Germany: «Lampertheimer Zeitung»   16.03.2018. (link)


WIESBADEN – Maitre at 16? Give to Caesar what is Caesar's, and give to God what is God's. The young muscovite, Alexander Malofeyev, is undoubtedly very talented. He has managed to polish his natural abilities to a state of incredible mastery through hard work. We heard him quite recently, in August 2017, when he performed the Concert for Piano with the Orchestra No.2 by Rachmaninov. A bit longer than two years later, he was applauded by admiring audience in the concourse, performing with high professionalism, sometimes a bit childish, but with absolutely divine inspiration. He has managed to improve both his technical skills and artistic expression of his play to the highest level.

Sonata by Chopin, the second sonata B-flat minor by Rachmaninov and sonata No. 7 by Prokofiev, created during the severe times of war, in 1941-1942, are recognized by music experts as some of the most expressive and thrilling pieces. In 1839, Chopin introduced an absolutely new music style. He suddenly decided to destroy the “smooth” classical form of sonata, creating sudden drops from violent explosive emotions to quiet mournful melodies. His performance looks like an improvisation – spontaneous, with sudden changes from one emotion to a different, quite opposite one. Certain notes can be lost in the frenzy of violent key strikes. The power of emotions is so deep and intense, that details become less important.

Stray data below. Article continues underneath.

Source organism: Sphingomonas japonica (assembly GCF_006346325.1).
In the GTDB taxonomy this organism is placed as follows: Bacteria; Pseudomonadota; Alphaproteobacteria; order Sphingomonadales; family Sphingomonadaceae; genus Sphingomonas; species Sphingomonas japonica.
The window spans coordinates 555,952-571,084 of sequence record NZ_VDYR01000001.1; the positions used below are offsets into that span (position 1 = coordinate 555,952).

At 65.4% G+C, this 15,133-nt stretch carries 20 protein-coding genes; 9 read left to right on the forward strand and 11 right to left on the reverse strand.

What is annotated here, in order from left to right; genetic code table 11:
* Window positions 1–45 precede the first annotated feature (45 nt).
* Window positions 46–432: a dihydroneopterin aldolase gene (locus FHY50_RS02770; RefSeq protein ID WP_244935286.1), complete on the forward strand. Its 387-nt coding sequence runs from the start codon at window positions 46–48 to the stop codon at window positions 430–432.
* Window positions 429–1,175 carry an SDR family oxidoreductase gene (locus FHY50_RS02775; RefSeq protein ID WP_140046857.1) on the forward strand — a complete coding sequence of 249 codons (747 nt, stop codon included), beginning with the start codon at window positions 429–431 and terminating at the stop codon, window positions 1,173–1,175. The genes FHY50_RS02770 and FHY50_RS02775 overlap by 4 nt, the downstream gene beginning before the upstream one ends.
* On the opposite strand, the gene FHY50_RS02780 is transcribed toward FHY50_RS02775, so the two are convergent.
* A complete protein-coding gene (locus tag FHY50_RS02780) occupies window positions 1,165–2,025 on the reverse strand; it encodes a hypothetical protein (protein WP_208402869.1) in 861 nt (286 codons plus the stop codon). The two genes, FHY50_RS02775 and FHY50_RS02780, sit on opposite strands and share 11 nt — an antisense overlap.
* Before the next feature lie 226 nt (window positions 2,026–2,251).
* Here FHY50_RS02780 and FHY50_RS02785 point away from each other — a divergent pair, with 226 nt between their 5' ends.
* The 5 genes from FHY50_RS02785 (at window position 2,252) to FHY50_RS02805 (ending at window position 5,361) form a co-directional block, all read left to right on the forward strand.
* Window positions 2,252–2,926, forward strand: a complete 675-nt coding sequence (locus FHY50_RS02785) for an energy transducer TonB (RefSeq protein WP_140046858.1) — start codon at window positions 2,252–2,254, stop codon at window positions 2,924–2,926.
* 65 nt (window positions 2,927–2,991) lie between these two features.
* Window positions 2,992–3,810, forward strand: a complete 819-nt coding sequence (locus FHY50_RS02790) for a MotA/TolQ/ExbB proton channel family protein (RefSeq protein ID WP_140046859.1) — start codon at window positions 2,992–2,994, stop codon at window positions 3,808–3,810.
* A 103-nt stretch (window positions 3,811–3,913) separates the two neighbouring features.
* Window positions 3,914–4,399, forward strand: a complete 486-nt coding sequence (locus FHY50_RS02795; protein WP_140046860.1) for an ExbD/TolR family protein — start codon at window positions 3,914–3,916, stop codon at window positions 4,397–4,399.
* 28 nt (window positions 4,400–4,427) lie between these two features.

In 1913, Sergey Rachmaninov is still completely obsessed with the world of Chopin, and he raises his requirements to the performer to an entirely new level, never seen before. Sergey Prokofiev, despite all his love for radical and hard sound, is not unfamiliar to the great rapture of melodicity. In the final part of the seventh sonata, we can hear the readiness to fight furiously against the imminent war menace.

Alexander Malofeyev has mastered the whole spectrum of performer skills and intelligent comprehension of tactics and strategy of performance of such monumental pieces. He masterfully highlights the expressive leading melody with light accompanying chords. The young musician brilliantly plays the intricate bravado after the powerful introduction of Prokofiev’s sonata together with its toccata. The lyrical “Autumn song” by Tchaikovsky, as well as the folk song “Dumka” in wonderful orchestration of Piotr Ilyich, are performed surprisingly softly, convincingly and enchantingly.

Von Dietrich Stern.